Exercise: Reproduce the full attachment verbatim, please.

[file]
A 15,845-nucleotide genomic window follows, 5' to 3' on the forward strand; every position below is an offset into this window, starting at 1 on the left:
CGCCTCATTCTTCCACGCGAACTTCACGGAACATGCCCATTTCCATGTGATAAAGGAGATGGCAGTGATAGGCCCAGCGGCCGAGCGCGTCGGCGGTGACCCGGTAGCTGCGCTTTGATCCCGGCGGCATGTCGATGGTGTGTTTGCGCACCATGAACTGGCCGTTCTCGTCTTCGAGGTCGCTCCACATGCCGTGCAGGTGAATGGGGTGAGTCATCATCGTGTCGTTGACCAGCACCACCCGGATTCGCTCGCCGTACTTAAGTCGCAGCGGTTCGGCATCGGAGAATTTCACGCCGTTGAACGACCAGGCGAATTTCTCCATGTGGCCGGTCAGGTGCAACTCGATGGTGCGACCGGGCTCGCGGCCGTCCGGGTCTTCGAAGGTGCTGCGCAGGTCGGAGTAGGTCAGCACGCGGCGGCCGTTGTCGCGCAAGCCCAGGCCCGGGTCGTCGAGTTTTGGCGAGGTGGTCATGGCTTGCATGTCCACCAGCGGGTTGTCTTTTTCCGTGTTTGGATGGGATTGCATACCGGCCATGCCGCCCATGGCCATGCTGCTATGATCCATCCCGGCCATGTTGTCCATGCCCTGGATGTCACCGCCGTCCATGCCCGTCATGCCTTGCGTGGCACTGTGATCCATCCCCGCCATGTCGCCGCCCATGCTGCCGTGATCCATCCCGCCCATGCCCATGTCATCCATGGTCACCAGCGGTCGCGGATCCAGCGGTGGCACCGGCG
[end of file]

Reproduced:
A 15,845-nucleotide genomic window follows, 5' to 3' on the forward strand; every position below is an offset into this window, starting at 1 on the left:
CGCCTCATTCTTCCACGCGAACTTCACGGAACATGCCCATTTCCATGTGATAAAGGAGATGGCAGTGATAGGCCCAGCGGCCGAGCGCGTCGGCGGTGACCCGGTAGCTGCGCTTTGATCCCGGCGGCATGTCGATGGTGTGTTTGCGCACCATGAACTGGCCGTTCTCGTCTTCGAGGTCGCTCCACATGCCGTGCAGGTGAATGGGGTGAGTCATCATCGTGTCGTTGACCAGCACCACCCGGATTCGCTCGCCGTACTTAAGTCGCAGCGGTTCGGCATCGGAGAATTTCACGCCGTTGAACGACCAGGCGAATTTCTCCATGTGGCCGGTCAGGTGCAACTCGATGGTGCGACCGGGCTCGCGGCCGTCCGGGTCTTCGAAGGTGCTGCGCAGGTCGGAGTAGGTCAGCACGCGGCGGCCGTTGTCGCGCAAGCCCAGGCCCGGGTCGTCGAGTTTTGGCGAGGTGGTCATGGCTTGCATGTCCACCAGCGGGTTGTCTTTTTCCGTGTTTGGATGGGATTGCATACCGGCCATGCCGCCCATGGCCATGCTGCTATGATCCATCCCGGCCATGTTGTCCATGCCCTGGATGTCACCGCCGTCCATGCCCGTCATGCCTTGCGTGGCACTGTGATCCATCCCCGCCATGTCGCCGCCCATGCTGCCGTGATCCATCCCGCCCATGCCCATGTCATCCATGGTCACCAGCGGTCGCGGATCCAGCGGTGGCACCGGCG